Sunday, January 25, 2009

More recommendations

The National Book Critics’ Circle has announced its five finalists for the best work of fiction published last year. They are:

• Roberto Bolaño, 2666
• Marilynne Robinson, Home
• Aleksandar Hemon, The Lazarus Project
• M. Glenn Taylor, The Ballad of Trenchmouth Taggart
• Elizabeth Strout, Olive Kittredge

If Bolaño does not win the award, I will never make another literary-award prediction. In the mean time, here are a few more recommendations from around the web.

Jane Urquhart, whose own novel The Underpainter would qualify, opens a new series in the Globe and Mail dedicated to “books that have been unjustly overlooked, under-praised or just ignored.” Her choice is Penelope Fitzgerald’s Blue Flower. A “sensual feast,” she calls it, set in the “physical and intellectual world of 18th-century Germany.”

Peter Stothard, who is owed a hat tip for the above, offers his own suggestions, starting with David Storey’s Flight into Camden. Stothard calls it “magnificent,” although he is not sure he wants to reread it.

Critic and Brooklyn College professor Jonathan Baumbach says that if he had to choose a single book to recommend by Robert Coover it would be “the playful, mock-pornographic” Spanking the Maid.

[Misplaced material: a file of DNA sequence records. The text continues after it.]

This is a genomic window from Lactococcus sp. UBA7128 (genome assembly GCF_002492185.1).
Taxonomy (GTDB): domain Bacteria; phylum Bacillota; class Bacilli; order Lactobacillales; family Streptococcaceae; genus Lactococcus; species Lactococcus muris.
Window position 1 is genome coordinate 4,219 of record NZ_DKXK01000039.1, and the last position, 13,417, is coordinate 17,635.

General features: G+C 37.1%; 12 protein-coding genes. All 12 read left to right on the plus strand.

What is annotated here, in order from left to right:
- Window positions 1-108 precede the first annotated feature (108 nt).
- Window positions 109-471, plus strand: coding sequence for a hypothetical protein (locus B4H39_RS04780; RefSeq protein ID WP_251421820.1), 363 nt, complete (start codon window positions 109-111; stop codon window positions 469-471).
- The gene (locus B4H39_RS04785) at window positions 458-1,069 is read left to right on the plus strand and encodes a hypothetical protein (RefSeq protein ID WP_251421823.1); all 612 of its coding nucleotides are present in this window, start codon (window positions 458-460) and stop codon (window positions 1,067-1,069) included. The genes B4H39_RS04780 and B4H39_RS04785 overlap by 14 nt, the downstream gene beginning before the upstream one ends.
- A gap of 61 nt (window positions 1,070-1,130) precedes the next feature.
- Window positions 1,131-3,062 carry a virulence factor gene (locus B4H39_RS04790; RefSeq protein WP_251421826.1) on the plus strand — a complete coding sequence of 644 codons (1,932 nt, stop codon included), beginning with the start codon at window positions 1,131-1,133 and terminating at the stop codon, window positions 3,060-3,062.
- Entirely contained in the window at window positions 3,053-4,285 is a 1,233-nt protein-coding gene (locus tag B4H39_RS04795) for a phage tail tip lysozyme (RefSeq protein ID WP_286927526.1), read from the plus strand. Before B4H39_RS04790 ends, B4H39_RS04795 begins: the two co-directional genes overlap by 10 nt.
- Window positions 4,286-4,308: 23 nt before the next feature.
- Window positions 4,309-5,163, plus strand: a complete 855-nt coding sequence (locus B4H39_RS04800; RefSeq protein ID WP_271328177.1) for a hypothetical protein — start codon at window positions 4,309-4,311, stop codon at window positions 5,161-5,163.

After admitting that he was underwhelmed with the “self-consuming scrutiny” of John Haskell’s Out of My Skin, Mark Sarvas is offering a giveaway copy of The Siege, an early book by the Albanian novelist Ismail Kadare.

Patrick Kurp is taken with Chekhov: Scenes from a Life, in which Rosamund Bartlett “looks at the writer through the lens of geography.” Reading about Chekhov’s childhood on the steppes, Kurp is reminded of “Willa Cather’s Nebraska novels [O Pioneers!, My Ántonia, and A Lost Lady], Conrad Richter’s The Sea of Grass and of Melville’s little-known “John Marr”—thereby offering five more recommendations.

John Foley, a teacher at Ridgefield High School in Washington, wants Adventures of Huckleberry Finn, Of Mice and Men, and To Kill a Mockingbird dropped from the English curriculum. Don’t misunderstand him. He loves the novels; they are “American classics.” But in the age of Obama, “novels that use the ‘N-word’ repeatedly need to go.” Foley nominates David Guterson’s Snow Falling on Cedars, Tim O’Brien’s Going After Cacciato, and Larry McMurtry’s Lonesome Dove as replacements. Now I am beginning to understand my students’ woeful lack of literary preparation for college-level work.